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Ruthenium Oxychlorides

When ruthenium tetroxide is covered with water, to which caesium chloride acidulated with hydrochloric acid is subsequently added, caesium oxychlor-ruthenate, Cs2RuO2Cl4 or 2CsCl.RuOCl2, is formed. On crystallisation dark purple isometric octahedra, cubes, and rhombic dodecahedra separate out. These are soluble in cold hydrochloric acid, from which they may be recrystallised unchanged.

The reaction may be represented as follows:

RuO4 + 4HCl + 2CsCl = Cs2RuO2Cl4 + 2H2O + Cl2.

A characteristic reaction for these crystals is their behaviour towards water, which instantly decomposes them, the water becoming black.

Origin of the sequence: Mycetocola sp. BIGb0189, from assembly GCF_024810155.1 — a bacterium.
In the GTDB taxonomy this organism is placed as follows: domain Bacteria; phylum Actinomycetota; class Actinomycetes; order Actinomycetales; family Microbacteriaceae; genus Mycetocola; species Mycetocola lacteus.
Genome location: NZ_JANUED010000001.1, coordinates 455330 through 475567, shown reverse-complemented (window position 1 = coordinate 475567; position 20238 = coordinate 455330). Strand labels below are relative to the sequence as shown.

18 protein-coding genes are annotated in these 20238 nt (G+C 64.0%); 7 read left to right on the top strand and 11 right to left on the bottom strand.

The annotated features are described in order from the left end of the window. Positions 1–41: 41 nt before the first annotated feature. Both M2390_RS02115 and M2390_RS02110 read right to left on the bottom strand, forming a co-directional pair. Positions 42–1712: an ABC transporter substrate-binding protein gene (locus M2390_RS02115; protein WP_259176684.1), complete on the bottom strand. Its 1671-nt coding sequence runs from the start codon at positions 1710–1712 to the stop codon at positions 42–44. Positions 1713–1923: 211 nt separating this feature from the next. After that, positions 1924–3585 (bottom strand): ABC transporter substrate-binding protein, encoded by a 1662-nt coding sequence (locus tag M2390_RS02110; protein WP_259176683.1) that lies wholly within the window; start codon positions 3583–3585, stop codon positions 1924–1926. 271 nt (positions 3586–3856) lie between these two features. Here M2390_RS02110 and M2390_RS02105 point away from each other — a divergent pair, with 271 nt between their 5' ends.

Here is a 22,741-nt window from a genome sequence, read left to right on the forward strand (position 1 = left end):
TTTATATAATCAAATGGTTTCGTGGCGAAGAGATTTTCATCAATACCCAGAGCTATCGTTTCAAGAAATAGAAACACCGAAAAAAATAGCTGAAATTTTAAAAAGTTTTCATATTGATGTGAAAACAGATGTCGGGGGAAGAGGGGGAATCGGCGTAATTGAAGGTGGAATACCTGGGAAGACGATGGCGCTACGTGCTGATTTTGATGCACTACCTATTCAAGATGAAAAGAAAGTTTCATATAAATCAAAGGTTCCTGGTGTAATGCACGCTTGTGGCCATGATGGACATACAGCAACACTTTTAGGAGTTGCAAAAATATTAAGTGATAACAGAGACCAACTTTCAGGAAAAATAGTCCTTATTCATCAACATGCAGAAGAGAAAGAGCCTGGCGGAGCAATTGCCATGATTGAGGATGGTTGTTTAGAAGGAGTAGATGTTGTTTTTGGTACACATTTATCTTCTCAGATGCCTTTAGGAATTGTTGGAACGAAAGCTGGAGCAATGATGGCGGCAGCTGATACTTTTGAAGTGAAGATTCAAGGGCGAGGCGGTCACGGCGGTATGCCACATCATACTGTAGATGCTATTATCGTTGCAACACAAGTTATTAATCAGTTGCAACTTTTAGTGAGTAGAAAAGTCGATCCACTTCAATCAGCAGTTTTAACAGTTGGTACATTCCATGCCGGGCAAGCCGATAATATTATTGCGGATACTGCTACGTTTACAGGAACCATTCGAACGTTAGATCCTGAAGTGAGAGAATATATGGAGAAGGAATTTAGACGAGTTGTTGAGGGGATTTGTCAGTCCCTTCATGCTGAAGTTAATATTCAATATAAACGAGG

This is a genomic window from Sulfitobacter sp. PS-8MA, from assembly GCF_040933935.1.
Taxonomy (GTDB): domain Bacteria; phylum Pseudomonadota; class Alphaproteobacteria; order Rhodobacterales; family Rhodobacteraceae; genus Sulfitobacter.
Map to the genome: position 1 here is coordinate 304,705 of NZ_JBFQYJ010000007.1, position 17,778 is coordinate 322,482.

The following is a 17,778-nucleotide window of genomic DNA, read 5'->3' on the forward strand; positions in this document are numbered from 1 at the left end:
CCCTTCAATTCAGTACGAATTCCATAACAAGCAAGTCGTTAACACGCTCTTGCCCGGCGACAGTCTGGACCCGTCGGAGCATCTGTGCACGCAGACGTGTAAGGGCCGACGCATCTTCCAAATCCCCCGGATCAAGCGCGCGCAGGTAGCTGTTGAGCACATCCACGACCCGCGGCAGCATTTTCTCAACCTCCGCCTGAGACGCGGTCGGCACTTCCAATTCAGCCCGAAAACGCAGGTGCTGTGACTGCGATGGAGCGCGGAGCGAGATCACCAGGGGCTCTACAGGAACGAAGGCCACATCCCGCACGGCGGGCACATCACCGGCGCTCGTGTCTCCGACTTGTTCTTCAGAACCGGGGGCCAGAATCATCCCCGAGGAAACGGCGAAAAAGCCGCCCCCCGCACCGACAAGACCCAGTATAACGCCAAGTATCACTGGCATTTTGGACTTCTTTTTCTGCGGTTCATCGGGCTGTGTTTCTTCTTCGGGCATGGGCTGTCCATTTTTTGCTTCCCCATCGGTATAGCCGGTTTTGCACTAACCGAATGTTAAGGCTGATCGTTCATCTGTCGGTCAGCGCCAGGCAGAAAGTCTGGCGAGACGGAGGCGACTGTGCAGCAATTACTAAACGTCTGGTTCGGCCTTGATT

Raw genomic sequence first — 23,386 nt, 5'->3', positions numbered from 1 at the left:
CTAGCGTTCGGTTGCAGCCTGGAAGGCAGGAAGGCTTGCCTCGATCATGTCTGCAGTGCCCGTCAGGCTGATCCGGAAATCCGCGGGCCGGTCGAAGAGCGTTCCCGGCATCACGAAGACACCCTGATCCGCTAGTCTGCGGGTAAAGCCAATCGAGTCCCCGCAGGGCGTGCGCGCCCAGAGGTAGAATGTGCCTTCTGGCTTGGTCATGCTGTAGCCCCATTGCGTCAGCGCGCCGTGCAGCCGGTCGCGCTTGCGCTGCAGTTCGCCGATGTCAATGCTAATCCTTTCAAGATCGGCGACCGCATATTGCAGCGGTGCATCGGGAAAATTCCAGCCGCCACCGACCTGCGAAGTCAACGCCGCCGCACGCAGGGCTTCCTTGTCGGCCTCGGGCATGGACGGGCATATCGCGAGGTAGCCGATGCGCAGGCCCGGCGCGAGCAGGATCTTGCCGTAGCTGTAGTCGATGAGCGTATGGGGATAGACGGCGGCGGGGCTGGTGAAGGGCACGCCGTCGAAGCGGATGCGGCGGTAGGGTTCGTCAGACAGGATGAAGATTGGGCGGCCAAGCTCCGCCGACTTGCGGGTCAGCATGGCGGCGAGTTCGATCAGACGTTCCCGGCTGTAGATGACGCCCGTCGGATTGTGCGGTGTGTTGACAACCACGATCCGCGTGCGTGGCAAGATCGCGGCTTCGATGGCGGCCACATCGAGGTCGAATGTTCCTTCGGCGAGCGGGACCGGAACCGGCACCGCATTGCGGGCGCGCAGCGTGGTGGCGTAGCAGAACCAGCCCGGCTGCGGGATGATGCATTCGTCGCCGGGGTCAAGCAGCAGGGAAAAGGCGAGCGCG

On boiling with concentrated hydrochloric acid chlorine is disengaged, caesium chlor-ruthenate remaining behind. Thus:

Cs2RuO2Cl4 + 4HCl = Cs2RuCl6 + 2H2O + Cl2.

Ruthenium Tribromide, RuBr3, is most readily obtained by evaporation of an aqueous solution of the tetroxide with concentrated hydro-bromic acid:

2RuO4 + 16HBr = 2RuBr3 + 5Br2 + 8H2O.

The salt is dark brown in colour dissolving in water to a bright red solution, which decomposes slowly on keeping, but rapidly on warming, yielding a black precipitate. With sulphuretted hydrogen the solution yields ruthenium sulphide.

When heated the solid bromide evolves bromine. It absorbs dry ammonia gas, yielding an addition compound of composition 2RuBr3.7NH3.

With bromides of the alkali metals double salts known as brom-ruthenites are formed. Of these the potassium salt is most important.

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